Thursday, September 15, 2011

Building my Surly Pacer

I thought I'd take a quick moment and post up a report about my most recent bike build; the fabulous Surly Pacer in "British Racing Green" with a top-notch Sram Force drivetrain. I can't say enough how nice this bike rides, but more on that later...

After my recent experiment/failure with the Neuvation frame, I decided to go with a more traditional frameset with a great pricetag, the Surly Pacer. (Note: Neuvation's wheels are most excellent, but I cannot say I would buy another one of their frames). If you do some searching, you'll find that most people love their Pacers and you'll also find they are wickedly comfortable and capable descenders. You'll also notice that most people build it up as a low budget commuter bike, or as a back-up rain bike for their fancy carbon racing rigs. It fits that role nicely due to its relatively low price (~$460 for the frame vs. $1000+ for carbon or nice riding aluminum frames). It is also capable of handling wider road tires than most road bikes nowadays and can easily be fitted with fenders and down-tube shifters for the ultimate wet-weather beater bike.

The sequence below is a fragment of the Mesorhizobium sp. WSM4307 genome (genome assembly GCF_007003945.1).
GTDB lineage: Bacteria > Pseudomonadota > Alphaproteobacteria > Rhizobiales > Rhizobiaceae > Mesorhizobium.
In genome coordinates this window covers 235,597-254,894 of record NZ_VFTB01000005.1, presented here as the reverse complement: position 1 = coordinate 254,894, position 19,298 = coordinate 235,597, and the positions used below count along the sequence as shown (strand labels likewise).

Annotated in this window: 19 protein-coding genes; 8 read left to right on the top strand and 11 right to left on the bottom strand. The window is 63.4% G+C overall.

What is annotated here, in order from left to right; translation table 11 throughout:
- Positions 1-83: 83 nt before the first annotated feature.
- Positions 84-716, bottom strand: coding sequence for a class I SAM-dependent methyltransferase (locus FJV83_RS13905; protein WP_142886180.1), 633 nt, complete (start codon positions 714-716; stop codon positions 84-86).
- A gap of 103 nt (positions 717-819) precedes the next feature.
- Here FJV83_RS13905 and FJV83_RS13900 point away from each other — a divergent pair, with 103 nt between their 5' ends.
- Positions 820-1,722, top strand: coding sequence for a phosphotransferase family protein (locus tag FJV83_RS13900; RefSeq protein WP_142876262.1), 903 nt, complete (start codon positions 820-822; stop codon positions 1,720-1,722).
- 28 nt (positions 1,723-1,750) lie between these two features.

I decided though, to take a different approach. My greatest joy as a rider is going out as fast and as far as possible. I wanted a bike that could handle everything I would throw at it and be comfy and stable enough to ride all day if the opportunity arises. Because I don't often go out and noodle along, although I enjoy that also, I wanted a good parts package that would be quick shifting and reliable, while also adding to the aesthetic of the classic road bike I was imagining. I thought about down-tube shifters and fenders, racks, pannier bags, or maybe just going with a cyclocross bike, but ultimately, I knew deep down I wanted a road bike that was good at being a road bike (corners fast and feels nimble). Enter the Surly Pacer!